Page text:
Month: December 2017

The first time for anything will always be special and cherished. Though it was definitely not Andre Soukhamhthath’s first time with the win (he’d even been the bantamweight champ for CES MMA), it was his first win for the UFC. And what a win it was.

This was long in the making. The Asian Sensation had been victim to two split-decision losses, leaving him on thin ice going forward with a record of 0-2 in the UFC. With much to gain and little lose, Soukhamthath took this fight on 2 weeks’ notice and sealed the deal for one last chance in UFC Fight Night 123 in Fresno, California. Luke Sanders, Soukhamthath’s opponent, was probably content that Bryan Caraway, his original opponent, was pulled from the fight due to injury. Little did he know that Soukhamthath had gone straight back to the drawing board after his loss to Alejandro Perez. The words “two-week notice” might have given Sanders a confidence boost, but it didn’t mean much since his would-be opponent rarely took a day-off in hopes for a fight.

The bell rung, and from then, Soukhamthath caught Sanders with a right-hook in the second round. Sanders dropped like a fly, scrambling to get back on his feet as Soukhamthath bludgeoned him via ground-n-pound. At one point, due to the flurry of Soukhamthath’s hammer-fists, Sanders grabbed the ref’s leg in what was interpreted as cry for help. The referee called it. Soukhamthath screamed with joy, but Sanders called an early-stoppage, which the referee starkly refuted. During his post-interview, the Asian Sensation expressed concerns over being potentially cut: “I took this fight on two weeks’ notice, and I knew he had a full camp. Me and my coaches knew he was planning on coming out hard, and he did. But I know how tough I am and how good my chin is and how good my wrestling defense is. I just weathered the storm, and I literally put all my energy into one punch, and it worked.” Boy did it work. Soukhamthath wants to keep the momentum going forward, as he later proclaimed that he’d miss even Christmas or New Years to get another chance in the near future.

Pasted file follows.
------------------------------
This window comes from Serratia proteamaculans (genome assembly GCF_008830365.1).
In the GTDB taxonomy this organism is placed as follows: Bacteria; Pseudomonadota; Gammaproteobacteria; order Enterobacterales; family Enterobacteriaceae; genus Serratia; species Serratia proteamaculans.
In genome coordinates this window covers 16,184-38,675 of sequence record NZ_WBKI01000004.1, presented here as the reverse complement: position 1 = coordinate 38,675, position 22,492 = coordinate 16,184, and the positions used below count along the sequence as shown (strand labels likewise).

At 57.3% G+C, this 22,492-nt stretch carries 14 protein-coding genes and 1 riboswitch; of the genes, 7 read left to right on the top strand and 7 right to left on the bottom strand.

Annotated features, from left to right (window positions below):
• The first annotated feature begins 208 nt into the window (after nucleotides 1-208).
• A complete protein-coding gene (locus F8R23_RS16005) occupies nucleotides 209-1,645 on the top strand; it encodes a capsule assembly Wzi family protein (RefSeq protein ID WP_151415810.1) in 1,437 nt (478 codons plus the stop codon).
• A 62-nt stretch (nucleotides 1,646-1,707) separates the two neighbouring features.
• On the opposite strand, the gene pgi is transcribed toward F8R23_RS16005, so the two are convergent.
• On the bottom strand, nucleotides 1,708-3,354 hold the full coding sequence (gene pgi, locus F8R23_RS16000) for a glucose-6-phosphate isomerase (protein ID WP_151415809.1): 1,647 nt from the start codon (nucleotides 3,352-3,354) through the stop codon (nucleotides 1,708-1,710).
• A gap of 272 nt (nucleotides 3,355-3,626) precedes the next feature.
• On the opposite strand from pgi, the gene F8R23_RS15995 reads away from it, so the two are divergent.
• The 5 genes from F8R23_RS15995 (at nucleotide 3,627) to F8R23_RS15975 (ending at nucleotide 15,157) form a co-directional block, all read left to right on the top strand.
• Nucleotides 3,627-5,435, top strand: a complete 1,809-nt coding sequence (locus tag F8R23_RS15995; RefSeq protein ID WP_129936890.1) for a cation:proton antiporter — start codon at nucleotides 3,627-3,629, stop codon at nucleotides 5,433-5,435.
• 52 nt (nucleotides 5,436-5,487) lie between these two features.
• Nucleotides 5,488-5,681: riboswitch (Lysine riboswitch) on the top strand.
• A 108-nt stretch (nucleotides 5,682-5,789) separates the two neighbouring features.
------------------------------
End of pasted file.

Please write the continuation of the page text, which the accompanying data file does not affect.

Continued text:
In title news, George St. Pierre has finally vacated his middleweight title, leaving the belt up for grabs between interim champ Robert Whittaker and Luke Rockhold. The fight will be the headliner for UFC 221 in Perth, Australia. With the announcement, it’s hands-on-deck at Hard Knocks 365 as Henri Hooft prepared the former middleweight champ for his deserved title shot.

Bruno Rodrigues Mesquita will face a great challenge in his third Titan FC appearance when he squares off with the unbeaten Gustavo Eddy Balart on Dec. 15.

The bout will serve as the co-main event for Titan FC 47, which takes place at Xtreme Action Park in Ft. Lauderdale, Fla. Titan FC 47 is headlined by a clash between featherweights Sodiq Yusuff and Luis Gomez. The card will stream on UFC Fight Pass beginning at 7 p.m. ET/4 p.m. PT.

Balart, a 34-year-old native of Santiago, Cuba, is riding the momentum of four victories under the Titan FC banner. Mesquita, who was preparing to face Allan Nascimento at a different event, accepted the bout on short notice to bolster his career.